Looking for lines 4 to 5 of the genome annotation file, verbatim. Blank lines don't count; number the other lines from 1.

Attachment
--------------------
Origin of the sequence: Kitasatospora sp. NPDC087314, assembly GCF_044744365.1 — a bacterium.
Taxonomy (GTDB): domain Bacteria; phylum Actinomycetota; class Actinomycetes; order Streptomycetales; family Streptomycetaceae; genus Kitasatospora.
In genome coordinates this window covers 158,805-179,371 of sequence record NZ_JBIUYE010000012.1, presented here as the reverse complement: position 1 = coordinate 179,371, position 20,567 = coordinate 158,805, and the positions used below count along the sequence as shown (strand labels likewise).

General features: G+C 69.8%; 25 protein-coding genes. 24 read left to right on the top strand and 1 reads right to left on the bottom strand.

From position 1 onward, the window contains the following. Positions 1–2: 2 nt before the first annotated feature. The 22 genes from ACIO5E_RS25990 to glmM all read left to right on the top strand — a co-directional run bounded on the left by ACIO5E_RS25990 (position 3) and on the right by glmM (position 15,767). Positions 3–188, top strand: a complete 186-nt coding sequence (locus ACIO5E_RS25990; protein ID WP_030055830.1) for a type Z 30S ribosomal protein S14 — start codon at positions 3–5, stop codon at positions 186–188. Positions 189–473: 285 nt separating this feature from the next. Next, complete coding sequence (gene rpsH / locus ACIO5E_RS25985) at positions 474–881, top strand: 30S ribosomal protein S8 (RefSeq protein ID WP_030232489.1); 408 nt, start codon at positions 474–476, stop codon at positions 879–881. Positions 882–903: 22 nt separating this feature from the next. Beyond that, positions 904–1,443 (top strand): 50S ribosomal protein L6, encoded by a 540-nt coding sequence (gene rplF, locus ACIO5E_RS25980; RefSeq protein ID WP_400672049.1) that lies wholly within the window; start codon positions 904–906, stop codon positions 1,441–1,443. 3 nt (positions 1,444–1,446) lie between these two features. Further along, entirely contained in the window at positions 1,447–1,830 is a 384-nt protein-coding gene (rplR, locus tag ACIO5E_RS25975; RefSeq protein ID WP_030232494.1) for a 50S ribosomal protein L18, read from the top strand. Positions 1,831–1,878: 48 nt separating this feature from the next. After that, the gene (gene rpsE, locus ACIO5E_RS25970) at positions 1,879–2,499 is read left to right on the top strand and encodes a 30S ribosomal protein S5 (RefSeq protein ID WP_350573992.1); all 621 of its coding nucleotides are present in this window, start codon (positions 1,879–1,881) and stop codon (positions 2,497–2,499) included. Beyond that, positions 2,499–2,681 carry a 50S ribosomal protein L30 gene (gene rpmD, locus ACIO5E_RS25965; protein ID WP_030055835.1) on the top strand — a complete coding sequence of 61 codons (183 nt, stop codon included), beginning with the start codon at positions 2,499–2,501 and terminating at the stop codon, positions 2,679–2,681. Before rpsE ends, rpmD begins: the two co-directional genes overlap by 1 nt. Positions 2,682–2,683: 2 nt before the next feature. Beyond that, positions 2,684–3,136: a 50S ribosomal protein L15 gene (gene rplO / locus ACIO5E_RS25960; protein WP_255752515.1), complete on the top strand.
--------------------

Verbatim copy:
General features: G+C 69.8%; 25 protein-coding genes. 24 read left to right on the top strand and 1 reads right to left on the bottom strand.

From position 1 onward, the window contains the following. Positions 1–2: 2 nt before the first annotated feature. The 22 genes from ACIO5E_RS25990 to glmM all read left to right on the top strand — a co-directional run bounded on the left by ACIO5E_RS25990 (position 3) and on the right by glmM (position 15,767). Positions 3–188, top strand: a complete 186-nt coding sequence (locus ACIO5E_RS25990; protein ID WP_030055830.1) for a type Z 30S ribosomal protein S14 — start codon at positions 3–5, stop codon at positions 186–188. Positions 189–473: 285 nt separating this feature from the next. Next, complete coding sequence (gene rpsH / locus ACIO5E_RS25985) at positions 474–881, top strand: 30S ribosomal protein S8 (RefSeq protein ID WP_030232489.1); 408 nt, start codon at positions 474–476, stop codon at positions 879–881. Positions 882–903: 22 nt separating this feature from the next. Beyond that, positions 904–1,443 (top strand): 50S ribosomal protein L6, encoded by a 540-nt coding sequence (gene rplF, locus ACIO5E_RS25980; RefSeq protein ID WP_400672049.1) that lies wholly within the window; start codon positions 904–906, stop codon positions 1,441–1,443. 3 nt (positions 1,444–1,446) lie between these two features. Further along, entirely contained in the window at positions 1,447–1,830 is a 384-nt protein-coding gene (rplR, locus tag ACIO5E_RS25975; RefSeq protein ID WP_030232494.1) for a 50S ribosomal protein L18, read from the top strand. Positions 1,831–1,878: 48 nt separating this feature from the next. After that, the gene (gene rpsE, locus ACIO5E_RS25970) at positions 1,879–2,499 is read left to right on the top strand and encodes a 30S ribosomal protein S5 (RefSeq protein ID WP_350573992.1); all 621 of its coding nucleotides are present in this window, start codon (positions 1,879–1,881) and stop codon (positions 2,497–2,499) included. Beyond that, positions 2,499–2,681 carry a 50S ribosomal protein L30 gene (gene rpmD, locus ACIO5E_RS25965; protein ID WP_030055835.1) on the top strand — a complete coding sequence of 61 codons (183 nt, stop codon included), beginning with the start codon at positions 2,499–2,501 and terminating at the stop codon, positions 2,679–2,681. Before rpsE ends, rpmD begins: the two co-directional genes overlap by 1 nt. Positions 2,682–2,683: 2 nt before the next feature. Beyond that, positions 2,684–3,136: a 50S ribosomal protein L15 gene (gene rplO / locus ACIO5E_RS25960; protein WP_255752515.1), complete on the top strand.